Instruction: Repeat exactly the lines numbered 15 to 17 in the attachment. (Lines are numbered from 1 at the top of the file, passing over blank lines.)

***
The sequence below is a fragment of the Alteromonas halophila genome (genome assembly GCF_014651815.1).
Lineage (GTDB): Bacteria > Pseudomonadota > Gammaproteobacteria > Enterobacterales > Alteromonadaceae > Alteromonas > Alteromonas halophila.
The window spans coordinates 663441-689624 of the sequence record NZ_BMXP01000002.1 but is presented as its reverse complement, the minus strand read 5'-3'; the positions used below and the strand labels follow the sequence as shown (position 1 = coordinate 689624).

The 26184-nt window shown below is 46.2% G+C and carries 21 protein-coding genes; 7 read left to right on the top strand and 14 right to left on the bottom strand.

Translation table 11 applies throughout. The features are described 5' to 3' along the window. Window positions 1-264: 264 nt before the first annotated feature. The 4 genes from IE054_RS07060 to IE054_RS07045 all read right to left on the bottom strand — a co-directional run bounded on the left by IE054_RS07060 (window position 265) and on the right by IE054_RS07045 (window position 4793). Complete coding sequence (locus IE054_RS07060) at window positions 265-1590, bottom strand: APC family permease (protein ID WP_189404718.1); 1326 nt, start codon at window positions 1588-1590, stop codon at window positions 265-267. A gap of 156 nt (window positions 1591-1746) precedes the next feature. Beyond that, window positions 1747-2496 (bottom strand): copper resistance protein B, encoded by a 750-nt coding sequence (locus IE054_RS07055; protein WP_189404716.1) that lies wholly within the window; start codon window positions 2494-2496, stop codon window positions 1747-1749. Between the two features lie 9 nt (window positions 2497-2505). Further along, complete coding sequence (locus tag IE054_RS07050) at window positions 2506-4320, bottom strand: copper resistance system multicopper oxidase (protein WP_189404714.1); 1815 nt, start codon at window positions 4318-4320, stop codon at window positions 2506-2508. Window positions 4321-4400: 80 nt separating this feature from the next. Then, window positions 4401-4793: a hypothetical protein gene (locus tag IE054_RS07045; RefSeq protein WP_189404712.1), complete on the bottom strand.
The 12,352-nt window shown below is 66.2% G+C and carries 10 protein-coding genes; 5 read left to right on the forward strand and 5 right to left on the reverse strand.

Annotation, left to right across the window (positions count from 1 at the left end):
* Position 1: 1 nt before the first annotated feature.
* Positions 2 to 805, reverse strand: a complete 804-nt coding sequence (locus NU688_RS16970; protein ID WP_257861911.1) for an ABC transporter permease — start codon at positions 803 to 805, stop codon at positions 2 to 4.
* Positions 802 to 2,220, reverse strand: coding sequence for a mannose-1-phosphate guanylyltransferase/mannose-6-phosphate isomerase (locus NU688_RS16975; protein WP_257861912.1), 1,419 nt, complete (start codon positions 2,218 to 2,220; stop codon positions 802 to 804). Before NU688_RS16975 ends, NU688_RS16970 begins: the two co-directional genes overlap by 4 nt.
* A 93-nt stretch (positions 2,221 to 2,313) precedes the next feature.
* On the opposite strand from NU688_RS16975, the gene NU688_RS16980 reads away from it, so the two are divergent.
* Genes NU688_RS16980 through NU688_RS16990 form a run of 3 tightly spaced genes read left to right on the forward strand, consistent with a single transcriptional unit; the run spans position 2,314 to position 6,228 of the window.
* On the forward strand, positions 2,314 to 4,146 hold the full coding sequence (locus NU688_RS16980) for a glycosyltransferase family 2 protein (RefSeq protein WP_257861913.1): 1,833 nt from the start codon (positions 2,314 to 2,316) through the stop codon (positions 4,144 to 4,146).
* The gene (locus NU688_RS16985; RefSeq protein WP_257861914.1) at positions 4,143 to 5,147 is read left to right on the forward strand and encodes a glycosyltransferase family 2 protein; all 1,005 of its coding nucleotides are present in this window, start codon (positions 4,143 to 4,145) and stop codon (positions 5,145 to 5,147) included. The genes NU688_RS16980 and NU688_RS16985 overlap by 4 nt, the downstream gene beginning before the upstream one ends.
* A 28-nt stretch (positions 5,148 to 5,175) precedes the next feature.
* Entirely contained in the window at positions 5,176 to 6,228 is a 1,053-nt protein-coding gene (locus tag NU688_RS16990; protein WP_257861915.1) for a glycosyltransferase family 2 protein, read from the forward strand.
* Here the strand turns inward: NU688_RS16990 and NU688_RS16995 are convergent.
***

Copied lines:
* The gene (locus NU688_RS16985; RefSeq protein WP_257861914.1) at positions 4,143 to 5,147 is read left to right on the forward strand and encodes a glycosyltransferase family 2 protein; all 1,005 of its coding nucleotides are present in this window, start codon (positions 4,143 to 4,145) and stop codon (positions 5,145 to 5,147) included. The genes NU688_RS16980 and NU688_RS16985 overlap by 4 nt, the downstream gene beginning before the upstream one ends.
* A 28-nt stretch (positions 5,148 to 5,175) precedes the next feature.
* Entirely contained in the window at positions 5,176 to 6,228 is a 1,053-nt protein-coding gene (locus tag NU688_RS16990; protein WP_257861915.1) for a glycosyltransferase family 2 protein, read from the forward strand.